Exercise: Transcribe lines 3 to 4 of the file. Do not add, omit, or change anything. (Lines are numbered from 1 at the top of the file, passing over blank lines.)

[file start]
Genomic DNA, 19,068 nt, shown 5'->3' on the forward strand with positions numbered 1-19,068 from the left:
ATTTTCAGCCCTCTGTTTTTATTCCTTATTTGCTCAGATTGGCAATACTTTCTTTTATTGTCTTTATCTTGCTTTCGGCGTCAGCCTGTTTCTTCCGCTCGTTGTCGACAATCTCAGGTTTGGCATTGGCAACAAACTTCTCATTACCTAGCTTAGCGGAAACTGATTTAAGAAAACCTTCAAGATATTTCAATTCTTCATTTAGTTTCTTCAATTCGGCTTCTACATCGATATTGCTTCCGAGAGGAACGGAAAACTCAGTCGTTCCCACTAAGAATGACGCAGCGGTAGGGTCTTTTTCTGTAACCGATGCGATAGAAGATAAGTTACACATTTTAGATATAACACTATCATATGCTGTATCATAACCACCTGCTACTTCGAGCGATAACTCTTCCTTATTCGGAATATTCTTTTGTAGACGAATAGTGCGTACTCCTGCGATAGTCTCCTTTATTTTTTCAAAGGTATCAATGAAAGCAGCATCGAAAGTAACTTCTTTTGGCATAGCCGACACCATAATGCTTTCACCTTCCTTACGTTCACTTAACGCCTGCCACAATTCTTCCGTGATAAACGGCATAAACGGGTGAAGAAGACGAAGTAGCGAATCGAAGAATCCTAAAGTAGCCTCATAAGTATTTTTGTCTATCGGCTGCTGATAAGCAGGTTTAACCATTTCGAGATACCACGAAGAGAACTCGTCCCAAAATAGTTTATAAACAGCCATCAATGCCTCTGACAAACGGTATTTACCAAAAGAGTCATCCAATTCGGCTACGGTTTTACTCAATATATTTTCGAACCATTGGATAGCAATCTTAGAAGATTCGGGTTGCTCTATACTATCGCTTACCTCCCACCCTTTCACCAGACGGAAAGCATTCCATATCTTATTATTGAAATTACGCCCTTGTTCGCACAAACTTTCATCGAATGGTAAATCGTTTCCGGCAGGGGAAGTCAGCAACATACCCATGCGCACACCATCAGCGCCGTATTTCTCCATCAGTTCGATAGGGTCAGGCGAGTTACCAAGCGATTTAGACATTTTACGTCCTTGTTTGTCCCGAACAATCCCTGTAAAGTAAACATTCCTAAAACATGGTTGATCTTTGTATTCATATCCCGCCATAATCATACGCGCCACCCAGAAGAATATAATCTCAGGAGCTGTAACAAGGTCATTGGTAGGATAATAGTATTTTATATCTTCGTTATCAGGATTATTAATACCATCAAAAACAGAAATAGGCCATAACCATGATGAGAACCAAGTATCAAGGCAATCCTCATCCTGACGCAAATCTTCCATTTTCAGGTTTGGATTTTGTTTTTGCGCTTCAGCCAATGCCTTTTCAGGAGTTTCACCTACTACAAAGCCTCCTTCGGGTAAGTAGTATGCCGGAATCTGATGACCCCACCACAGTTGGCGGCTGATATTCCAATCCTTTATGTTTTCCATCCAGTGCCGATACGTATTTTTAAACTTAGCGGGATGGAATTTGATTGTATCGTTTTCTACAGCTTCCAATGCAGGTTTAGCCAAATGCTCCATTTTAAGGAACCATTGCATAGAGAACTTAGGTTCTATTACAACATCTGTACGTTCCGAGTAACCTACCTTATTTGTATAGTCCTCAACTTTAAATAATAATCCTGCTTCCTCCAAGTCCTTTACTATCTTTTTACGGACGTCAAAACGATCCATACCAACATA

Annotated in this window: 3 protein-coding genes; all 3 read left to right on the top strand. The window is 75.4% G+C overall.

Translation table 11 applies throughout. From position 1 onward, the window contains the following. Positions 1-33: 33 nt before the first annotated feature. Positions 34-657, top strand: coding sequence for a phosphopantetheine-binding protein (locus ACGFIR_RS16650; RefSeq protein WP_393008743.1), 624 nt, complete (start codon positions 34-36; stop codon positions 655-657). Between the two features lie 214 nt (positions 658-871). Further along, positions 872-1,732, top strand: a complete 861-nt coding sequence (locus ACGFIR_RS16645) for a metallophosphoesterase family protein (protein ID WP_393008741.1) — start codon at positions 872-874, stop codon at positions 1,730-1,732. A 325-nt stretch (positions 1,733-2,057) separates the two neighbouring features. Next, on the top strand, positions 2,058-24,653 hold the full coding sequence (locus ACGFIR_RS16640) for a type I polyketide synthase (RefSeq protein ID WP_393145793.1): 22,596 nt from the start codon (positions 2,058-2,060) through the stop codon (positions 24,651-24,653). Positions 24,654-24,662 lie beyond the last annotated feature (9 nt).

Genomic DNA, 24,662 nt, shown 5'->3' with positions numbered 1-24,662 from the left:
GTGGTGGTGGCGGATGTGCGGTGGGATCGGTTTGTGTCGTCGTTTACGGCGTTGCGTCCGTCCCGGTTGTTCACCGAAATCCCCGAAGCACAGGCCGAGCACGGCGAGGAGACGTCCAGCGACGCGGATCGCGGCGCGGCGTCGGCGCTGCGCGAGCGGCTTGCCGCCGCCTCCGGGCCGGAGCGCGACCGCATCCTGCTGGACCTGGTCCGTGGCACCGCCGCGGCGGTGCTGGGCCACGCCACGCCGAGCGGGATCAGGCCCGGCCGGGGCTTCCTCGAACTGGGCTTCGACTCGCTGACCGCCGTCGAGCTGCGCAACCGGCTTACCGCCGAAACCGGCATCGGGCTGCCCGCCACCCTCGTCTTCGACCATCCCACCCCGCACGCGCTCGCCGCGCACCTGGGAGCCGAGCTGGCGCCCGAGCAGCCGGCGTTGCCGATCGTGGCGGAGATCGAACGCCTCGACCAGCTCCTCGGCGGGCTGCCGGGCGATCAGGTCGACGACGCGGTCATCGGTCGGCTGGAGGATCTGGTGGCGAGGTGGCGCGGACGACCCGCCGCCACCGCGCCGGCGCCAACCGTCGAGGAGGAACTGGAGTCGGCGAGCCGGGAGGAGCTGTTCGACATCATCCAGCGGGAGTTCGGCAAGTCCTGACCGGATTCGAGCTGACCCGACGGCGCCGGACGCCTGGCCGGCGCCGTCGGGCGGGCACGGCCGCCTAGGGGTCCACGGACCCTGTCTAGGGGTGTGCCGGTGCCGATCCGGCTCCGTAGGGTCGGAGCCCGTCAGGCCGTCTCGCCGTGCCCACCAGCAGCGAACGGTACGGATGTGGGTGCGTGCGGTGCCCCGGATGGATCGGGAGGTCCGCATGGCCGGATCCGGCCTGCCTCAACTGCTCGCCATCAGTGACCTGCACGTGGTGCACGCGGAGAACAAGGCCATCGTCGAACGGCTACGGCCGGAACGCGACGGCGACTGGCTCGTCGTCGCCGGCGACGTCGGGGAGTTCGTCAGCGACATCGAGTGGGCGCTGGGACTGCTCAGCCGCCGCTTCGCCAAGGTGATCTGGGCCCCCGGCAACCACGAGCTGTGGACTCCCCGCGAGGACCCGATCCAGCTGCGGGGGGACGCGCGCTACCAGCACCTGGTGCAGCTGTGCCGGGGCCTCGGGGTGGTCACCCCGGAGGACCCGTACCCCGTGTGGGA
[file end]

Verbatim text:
Annotated in this window: 3 protein-coding genes; all 3 read left to right on the top strand. The window is 75.4% G+C overall.

Translation table 11 applies throughout. From position 1 onward, the window contains the following. Positions 1-33: 33 nt before the first annotated feature. Positions 34-657, top strand: coding sequence for a phosphopantetheine-binding protein (locus ACGFIR_RS16650; RefSeq protein WP_393008743.1), 624 nt, complete (start codon positions 34-36; stop codon positions 655-657). Between the two features lie 214 nt (positions 658-871). Further along, positions 872-1,732, top strand: a complete 861-nt coding sequence (locus ACGFIR_RS16645) for a metallophosphoesterase family protein (protein ID WP_393008741.1) — start codon at positions 872-874, stop codon at positions 1,730-1,732. A 325-nt stretch (positions 1,733-2,057) separates the two neighbouring features. Next, on the top strand, positions 2,058-24,653 hold the full coding sequence (locus ACGFIR_RS16640) for a type I polyketide synthase (RefSeq protein ID WP_393145793.1): 22,596 nt from the start codon (positions 2,058-2,060) through the stop codon (positions 24,651-24,653). Positions 24,654-24,662 lie beyond the last annotated feature (9 nt).